Wednesday, 7 May 2014

You are here.... X


Following yesterday’s article on Directories, the next logical step is maps. Old maps, new maps, local maps, world maps survey maps, streetcar maps, railroad maps. People have been drawing maps of one kind or another since the beginning of time.

Once you have found in the Directory the address where your ancestor lived, you surf on over to google maps, search the address and switch to street view to see your ancestor’s house. PrintScreen (hoping there is no modern car parked out front, or a funky lady walking her dog) and voila! Lucky you!  But that doesn’t work in all cases.  Taking yesterday’s example of my grandfather living in Montreal, I didn’t find his address right away in the directory. Why? The numbers only went to 89 and the postcard to my grandfather was addressed to number 102. I had to go ahead to another year that showed the new numbers, see who lived there, then go back to the other years and see where Mrs Dixon lived.  Aha!  Number 52.  Renumbered to 102. The street was not lengthened, as both directories had the street going between the same cross streets, so most probably new buildings went up in between the old.

Searching google maps for where another ancestor lived, I had the opposite problem.  So, what if the street your ancestor lived on is not even there? Or cut short to put in a freeway? This is where Google Earth does its thing!  This program is a great genealogical tool and well worth spending the time to learn all it can do. It is preloaded with many historical maps from the Rumsey Collection. If the map you need for the years you want is not there, you can load in one you find.  It overlays on the present map, then you wander through the streets looking for the one you know your ancestor lived on (no search available for old maps, although some may have a key, like Main Street go to K4.). Ahhhh, okay… now I see Main Street has been renamed John Doe Boulevard, and he lived between 1st and 2nd Avenue.   

This is a map of Kingston, Ontario that I uploaded to Google Earth and found where my ancestors lived and worked. In todays maps I could not find the address where my ancestor lived, but with the help of this map from 1900 I found where X marks the spot!.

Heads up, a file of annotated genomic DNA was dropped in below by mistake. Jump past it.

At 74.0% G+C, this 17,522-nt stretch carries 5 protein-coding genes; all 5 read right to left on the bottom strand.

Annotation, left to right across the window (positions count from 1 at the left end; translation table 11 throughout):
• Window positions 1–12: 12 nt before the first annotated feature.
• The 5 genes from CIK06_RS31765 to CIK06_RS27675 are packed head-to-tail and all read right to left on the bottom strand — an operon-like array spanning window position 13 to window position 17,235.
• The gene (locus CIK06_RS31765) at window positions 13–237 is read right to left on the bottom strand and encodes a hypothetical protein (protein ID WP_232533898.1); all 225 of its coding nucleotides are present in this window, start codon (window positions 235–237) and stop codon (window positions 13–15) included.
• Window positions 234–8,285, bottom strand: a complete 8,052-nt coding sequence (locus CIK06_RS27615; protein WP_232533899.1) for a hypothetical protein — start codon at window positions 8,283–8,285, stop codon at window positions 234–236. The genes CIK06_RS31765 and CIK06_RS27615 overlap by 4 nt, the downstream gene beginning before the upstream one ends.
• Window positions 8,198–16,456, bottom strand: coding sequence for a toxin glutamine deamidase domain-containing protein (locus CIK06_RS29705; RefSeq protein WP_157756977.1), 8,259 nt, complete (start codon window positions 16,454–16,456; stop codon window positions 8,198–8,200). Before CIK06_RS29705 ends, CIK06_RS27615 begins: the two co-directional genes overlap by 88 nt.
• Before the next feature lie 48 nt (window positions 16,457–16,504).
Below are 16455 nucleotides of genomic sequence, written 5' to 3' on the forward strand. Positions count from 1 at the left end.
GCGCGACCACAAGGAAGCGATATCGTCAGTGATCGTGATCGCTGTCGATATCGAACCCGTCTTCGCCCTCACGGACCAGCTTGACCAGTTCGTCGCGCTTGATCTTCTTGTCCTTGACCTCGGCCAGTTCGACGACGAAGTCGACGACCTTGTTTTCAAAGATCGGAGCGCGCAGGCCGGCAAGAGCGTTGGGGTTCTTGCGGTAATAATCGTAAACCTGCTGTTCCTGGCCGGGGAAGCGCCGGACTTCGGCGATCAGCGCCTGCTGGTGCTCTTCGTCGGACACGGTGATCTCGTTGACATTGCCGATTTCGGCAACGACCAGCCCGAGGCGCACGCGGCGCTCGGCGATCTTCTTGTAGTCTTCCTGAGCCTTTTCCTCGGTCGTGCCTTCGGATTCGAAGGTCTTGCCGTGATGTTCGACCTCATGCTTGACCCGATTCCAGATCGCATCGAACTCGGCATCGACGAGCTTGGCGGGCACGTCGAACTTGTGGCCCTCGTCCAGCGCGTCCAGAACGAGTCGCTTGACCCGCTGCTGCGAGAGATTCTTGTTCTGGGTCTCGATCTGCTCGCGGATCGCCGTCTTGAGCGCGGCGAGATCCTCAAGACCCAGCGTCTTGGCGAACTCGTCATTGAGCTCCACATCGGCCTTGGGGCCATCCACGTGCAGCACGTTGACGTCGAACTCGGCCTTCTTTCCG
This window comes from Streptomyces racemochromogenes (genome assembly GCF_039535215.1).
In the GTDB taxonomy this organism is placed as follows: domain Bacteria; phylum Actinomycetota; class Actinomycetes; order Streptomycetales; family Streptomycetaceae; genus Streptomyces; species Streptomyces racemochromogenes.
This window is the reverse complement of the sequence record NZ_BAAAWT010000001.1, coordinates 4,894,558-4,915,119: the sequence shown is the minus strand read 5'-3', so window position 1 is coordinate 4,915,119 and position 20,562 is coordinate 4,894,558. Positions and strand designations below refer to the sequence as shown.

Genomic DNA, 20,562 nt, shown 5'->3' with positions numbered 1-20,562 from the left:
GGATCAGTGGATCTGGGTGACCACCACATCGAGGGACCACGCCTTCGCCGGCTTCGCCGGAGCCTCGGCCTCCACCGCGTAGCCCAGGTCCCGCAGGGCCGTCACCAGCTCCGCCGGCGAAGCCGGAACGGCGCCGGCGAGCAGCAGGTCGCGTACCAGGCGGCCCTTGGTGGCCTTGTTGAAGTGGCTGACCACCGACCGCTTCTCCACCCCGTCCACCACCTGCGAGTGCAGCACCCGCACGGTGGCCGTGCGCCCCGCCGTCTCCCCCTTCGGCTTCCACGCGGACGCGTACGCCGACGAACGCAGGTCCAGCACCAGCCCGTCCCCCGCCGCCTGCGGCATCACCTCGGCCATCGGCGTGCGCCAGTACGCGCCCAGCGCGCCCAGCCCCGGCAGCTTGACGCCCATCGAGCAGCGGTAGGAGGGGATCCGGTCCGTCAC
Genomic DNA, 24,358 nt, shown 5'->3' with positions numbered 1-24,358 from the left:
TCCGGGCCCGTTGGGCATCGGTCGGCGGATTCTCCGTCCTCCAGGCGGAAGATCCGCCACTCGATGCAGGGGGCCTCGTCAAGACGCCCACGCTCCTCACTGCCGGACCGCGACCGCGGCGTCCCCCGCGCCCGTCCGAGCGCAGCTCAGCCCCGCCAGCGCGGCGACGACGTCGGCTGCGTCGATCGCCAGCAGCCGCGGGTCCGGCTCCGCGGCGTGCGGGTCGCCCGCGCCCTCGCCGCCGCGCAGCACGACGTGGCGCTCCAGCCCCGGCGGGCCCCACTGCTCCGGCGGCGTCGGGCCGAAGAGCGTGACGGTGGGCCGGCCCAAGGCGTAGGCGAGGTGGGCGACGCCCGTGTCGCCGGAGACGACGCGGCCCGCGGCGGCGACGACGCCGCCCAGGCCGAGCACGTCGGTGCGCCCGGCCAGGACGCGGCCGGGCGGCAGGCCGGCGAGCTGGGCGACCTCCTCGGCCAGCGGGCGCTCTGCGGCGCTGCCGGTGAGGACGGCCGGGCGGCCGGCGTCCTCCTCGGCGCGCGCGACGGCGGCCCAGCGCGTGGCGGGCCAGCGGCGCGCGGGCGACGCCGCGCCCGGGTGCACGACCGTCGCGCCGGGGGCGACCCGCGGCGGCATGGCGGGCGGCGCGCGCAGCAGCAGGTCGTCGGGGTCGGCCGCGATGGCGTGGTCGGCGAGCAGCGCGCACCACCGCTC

With Google Earth you can not only see where your ancestor lived, but his family and friends, where he worked, where they moved to, etc and add pushpins (or other markers), you can embed videos and photographs – making a whole presentation!    

For more information Eric Stitt has a blog titled Genealogy through Google Earth. Also Lisa Louise Cooke has put together a Webinar on Using Google Earth for Genealogy, and I urge you to watch out for a re-broadcasting (see list of Webinar locations on the right).


Relevant Links

Google Earth

The Rumsey Collection

Maps of Quebec

Maps of Ontario

The map I used here – Detailed Map of Kingston 1900 (DejaVu) 

Historical maps of Western Canada

Find Canadian address by Township and Range

Historical Maps of US Cities 

Historical maps of Scotland

Info on historical maps of England

GenMaps– England, Wales and Scotland

Some England maps and London  

Vancouver Island Maps

Australia Parish Maps 

Survey of the high roads of England and Wales; part the first 1817 





2 comments:

  1. Yes maps, have gone to maps to 'center' myself with many an ancestor. One of the best treasures I have is an overhead Google map with the buildings marked where my Great-grandfather Harrison and the family owned a garden nursery and green grocers.
    It was sent to me by a woman that saw an inquiry on Ancestry asking about the Lostock Parsonage Nursery (Lancashire UK). Since then I have gone there and walked with the Little Yellow Man (Google) around the area. Cannot get to the buildings as the cameras did not go there, but at least have a feel for where my paternal grandparents lived when they immigrated to Canada in 1907. Hoping to at least to pass though the area in real life in about 12-13 days :D
    When I was learning about my in-aw ancestors that lived in Griffintown and the Point, an old map helped to show exactly where they all lived. There too I walked with the Little Yellow Man and in real life.
    Maps can lead to some of the best adventures :D

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  2. Thank heaven for digital photography, you can take lots of photos on your trip and share with us.

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